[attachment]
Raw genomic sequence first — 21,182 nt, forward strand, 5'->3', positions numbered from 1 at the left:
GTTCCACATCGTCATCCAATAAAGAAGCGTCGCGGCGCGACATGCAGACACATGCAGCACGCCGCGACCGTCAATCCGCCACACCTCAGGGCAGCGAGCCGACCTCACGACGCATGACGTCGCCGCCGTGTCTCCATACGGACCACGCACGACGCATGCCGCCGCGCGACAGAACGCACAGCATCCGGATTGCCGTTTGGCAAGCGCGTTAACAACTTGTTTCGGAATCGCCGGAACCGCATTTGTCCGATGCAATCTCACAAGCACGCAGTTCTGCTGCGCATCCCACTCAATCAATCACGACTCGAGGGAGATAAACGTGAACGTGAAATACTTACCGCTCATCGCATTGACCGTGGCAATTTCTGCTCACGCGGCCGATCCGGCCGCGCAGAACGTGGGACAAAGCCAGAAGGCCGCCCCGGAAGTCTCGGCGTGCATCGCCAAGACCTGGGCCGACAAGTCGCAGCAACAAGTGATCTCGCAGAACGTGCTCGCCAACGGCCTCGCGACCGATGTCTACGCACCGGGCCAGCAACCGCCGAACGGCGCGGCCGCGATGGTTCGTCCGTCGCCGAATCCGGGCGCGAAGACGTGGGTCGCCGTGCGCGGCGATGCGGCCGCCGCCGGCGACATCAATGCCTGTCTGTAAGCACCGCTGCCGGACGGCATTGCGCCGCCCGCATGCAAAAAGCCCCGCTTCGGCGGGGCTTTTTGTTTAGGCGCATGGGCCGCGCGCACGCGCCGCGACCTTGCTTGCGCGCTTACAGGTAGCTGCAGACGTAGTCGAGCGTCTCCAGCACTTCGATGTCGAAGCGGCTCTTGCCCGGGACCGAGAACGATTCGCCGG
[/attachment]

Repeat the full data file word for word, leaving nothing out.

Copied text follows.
Raw genomic sequence first — 21,182 nt, forward strand, 5'->3', positions numbered from 1 at the left:
GTTCCACATCGTCATCCAATAAAGAAGCGTCGCGGCGCGACATGCAGACACATGCAGCACGCCGCGACCGTCAATCCGCCACACCTCAGGGCAGCGAGCCGACCTCACGACGCATGACGTCGCCGCCGTGTCTCCATACGGACCACGCACGACGCATGCCGCCGCGCGACAGAACGCACAGCATCCGGATTGCCGTTTGGCAAGCGCGTTAACAACTTGTTTCGGAATCGCCGGAACCGCATTTGTCCGATGCAATCTCACAAGCACGCAGTTCTGCTGCGCATCCCACTCAATCAATCACGACTCGAGGGAGATAAACGTGAACGTGAAATACTTACCGCTCATCGCATTGACCGTGGCAATTTCTGCTCACGCGGCCGATCCGGCCGCGCAGAACGTGGGACAAAGCCAGAAGGCCGCCCCGGAAGTCTCGGCGTGCATCGCCAAGACCTGGGCCGACAAGTCGCAGCAACAAGTGATCTCGCAGAACGTGCTCGCCAACGGCCTCGCGACCGATGTCTACGCACCGGGCCAGCAACCGCCGAACGGCGCGGCCGCGATGGTTCGTCCGTCGCCGAATCCGGGCGCGAAGACGTGGGTCGCCGTGCGCGGCGATGCGGCCGCCGCCGGCGACATCAATGCCTGTCTGTAAGCACCGCTGCCGGACGGCATTGCGCCGCCCGCATGCAAAAAGCCCCGCTTCGGCGGGGCTTTTTGTTTAGGCGCATGGGCCGCGCGCACGCGCCGCGACCTTGCTTGCGCGCTTACAGGTAGCTGCAGACGTAGTCGAGCGTCTCCAGCACTTCGATGTCGAAGCGGCTCTTGCCCGGGACCGAGAACGATTCGCCGG